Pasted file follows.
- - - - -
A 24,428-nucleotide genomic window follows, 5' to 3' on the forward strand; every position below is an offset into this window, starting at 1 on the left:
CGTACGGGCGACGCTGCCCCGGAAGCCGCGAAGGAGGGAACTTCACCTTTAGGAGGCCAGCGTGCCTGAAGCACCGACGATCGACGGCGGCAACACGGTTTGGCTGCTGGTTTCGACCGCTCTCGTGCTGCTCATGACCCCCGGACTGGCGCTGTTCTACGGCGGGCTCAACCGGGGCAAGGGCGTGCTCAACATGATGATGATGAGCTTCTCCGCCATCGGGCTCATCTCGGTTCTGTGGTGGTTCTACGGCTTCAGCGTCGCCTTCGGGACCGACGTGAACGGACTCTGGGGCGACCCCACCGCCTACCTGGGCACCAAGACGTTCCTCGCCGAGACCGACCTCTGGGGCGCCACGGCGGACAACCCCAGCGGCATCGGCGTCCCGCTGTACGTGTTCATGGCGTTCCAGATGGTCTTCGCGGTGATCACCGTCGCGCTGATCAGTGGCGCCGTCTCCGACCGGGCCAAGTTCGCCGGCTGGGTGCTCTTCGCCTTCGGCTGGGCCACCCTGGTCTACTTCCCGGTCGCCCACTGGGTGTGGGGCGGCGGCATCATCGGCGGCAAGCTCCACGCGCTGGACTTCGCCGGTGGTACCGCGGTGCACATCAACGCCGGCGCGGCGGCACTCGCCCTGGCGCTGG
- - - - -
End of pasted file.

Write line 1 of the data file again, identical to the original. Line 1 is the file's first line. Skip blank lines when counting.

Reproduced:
A 24,428-nucleotide genomic window follows, 5' to 3' on the forward strand; every position below is an offset into this window, starting at 1 on the left: